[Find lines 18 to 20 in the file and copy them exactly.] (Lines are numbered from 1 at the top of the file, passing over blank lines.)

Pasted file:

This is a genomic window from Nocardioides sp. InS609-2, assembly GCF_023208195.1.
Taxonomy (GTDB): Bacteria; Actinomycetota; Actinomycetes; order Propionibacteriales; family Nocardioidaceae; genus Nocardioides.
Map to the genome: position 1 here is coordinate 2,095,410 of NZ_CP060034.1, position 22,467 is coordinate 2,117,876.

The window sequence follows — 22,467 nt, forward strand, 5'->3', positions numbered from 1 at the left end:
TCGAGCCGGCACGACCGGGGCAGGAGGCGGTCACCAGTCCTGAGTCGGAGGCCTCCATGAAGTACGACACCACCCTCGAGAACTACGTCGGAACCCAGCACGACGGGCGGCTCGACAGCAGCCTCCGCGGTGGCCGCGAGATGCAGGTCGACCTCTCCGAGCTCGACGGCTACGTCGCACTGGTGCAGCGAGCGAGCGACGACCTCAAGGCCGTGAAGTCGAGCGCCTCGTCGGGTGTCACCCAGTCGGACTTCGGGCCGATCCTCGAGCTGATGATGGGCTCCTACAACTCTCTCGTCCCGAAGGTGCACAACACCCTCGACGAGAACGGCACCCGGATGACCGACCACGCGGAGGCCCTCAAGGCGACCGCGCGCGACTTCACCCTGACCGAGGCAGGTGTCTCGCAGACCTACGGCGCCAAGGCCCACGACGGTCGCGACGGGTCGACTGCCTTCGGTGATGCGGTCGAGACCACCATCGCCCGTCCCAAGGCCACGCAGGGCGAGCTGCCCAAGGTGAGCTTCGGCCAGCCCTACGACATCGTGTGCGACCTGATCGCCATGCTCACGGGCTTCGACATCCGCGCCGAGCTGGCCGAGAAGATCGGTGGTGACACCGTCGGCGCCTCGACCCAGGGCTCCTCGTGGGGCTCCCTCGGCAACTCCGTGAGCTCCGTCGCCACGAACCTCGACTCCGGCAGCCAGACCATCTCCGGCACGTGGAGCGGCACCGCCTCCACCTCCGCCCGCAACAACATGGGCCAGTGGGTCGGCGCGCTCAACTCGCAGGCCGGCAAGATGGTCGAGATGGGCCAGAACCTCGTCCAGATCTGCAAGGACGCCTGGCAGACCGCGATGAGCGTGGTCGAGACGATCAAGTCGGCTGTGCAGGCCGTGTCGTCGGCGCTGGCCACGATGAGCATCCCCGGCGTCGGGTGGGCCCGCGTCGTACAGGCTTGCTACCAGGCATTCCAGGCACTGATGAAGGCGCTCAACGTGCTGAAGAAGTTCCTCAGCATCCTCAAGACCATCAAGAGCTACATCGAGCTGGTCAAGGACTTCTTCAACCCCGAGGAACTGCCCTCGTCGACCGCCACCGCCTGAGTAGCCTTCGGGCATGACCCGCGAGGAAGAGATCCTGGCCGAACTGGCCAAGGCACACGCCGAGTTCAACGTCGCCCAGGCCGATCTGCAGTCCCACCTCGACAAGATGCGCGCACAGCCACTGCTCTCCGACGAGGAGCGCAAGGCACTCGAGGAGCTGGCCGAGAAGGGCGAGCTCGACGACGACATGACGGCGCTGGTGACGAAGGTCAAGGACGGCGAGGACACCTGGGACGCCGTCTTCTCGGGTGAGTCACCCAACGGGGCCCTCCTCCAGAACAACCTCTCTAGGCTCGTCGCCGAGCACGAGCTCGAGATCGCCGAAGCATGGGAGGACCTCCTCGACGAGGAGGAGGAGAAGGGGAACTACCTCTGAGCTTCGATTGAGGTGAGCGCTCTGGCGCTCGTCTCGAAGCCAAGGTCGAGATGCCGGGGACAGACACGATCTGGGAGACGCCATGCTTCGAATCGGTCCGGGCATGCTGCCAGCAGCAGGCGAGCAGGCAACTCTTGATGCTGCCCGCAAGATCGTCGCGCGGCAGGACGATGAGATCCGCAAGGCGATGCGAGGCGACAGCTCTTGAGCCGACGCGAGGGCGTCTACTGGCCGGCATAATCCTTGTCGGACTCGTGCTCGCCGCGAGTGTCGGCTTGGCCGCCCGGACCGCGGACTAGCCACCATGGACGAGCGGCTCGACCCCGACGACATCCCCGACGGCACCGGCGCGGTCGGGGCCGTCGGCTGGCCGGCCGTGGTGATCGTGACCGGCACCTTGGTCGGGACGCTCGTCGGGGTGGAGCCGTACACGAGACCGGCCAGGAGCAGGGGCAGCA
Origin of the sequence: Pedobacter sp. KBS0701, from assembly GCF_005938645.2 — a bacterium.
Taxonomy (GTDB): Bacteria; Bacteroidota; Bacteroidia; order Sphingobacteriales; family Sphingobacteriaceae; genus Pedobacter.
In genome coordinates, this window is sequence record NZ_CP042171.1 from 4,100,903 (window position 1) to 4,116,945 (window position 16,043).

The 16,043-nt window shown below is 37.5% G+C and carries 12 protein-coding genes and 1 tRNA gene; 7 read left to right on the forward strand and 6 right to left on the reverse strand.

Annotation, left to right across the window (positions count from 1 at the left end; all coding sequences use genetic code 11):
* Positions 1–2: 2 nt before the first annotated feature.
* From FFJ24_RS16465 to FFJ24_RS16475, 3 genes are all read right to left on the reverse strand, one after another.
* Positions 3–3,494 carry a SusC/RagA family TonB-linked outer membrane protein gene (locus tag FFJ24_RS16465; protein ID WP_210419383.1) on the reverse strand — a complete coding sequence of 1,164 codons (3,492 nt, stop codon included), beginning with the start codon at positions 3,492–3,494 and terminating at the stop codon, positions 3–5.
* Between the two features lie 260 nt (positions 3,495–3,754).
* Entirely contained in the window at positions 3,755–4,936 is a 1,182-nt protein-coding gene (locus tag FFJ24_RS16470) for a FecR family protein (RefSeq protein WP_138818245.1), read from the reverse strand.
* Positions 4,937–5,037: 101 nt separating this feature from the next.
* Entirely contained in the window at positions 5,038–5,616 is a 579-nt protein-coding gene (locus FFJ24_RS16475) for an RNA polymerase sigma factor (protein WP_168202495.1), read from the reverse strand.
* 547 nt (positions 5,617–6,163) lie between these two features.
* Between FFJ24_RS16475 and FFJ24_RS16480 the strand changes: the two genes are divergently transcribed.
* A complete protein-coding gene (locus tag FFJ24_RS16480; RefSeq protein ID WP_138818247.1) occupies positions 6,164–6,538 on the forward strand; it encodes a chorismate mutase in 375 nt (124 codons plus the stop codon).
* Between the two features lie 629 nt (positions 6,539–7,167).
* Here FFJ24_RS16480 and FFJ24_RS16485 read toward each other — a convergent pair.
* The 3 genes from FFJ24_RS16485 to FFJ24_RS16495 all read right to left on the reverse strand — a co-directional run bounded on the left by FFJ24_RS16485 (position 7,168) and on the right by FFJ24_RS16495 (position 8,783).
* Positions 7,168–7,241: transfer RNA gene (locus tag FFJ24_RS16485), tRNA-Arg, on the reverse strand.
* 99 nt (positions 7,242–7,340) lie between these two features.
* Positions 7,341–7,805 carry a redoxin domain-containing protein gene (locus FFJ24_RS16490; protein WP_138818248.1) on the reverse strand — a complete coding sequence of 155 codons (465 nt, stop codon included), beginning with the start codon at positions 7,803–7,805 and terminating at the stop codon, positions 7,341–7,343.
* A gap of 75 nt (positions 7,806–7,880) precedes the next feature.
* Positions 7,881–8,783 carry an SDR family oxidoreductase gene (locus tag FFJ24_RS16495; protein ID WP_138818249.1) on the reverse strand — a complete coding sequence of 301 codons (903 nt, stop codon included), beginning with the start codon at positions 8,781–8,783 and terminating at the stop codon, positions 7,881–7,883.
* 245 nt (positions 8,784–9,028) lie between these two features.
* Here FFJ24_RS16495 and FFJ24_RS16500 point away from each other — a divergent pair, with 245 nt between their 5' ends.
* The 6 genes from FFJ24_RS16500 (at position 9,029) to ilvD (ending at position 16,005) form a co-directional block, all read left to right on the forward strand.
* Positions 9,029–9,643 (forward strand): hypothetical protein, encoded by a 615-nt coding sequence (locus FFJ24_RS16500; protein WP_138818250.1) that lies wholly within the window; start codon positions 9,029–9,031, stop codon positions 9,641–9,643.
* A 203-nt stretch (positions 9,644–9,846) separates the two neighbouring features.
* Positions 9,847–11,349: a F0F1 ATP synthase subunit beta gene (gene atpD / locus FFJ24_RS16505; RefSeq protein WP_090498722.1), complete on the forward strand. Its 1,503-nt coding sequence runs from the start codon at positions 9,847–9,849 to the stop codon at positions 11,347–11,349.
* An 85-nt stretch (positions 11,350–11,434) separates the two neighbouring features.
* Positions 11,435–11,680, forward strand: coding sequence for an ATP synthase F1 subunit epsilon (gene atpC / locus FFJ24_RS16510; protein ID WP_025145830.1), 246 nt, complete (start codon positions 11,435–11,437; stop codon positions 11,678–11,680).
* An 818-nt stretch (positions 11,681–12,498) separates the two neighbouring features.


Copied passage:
* 547 nt (positions 5,617–6,163) lie between these two features.
* Between FFJ24_RS16475 and FFJ24_RS16480 the strand changes: the two genes are divergently transcribed.
* A complete protein-coding gene (locus tag FFJ24_RS16480; RefSeq protein ID WP_138818247.1) occupies positions 6,164–6,538 on the forward strand; it encodes a chorismate mutase in 375 nt (124 codons plus the stop codon).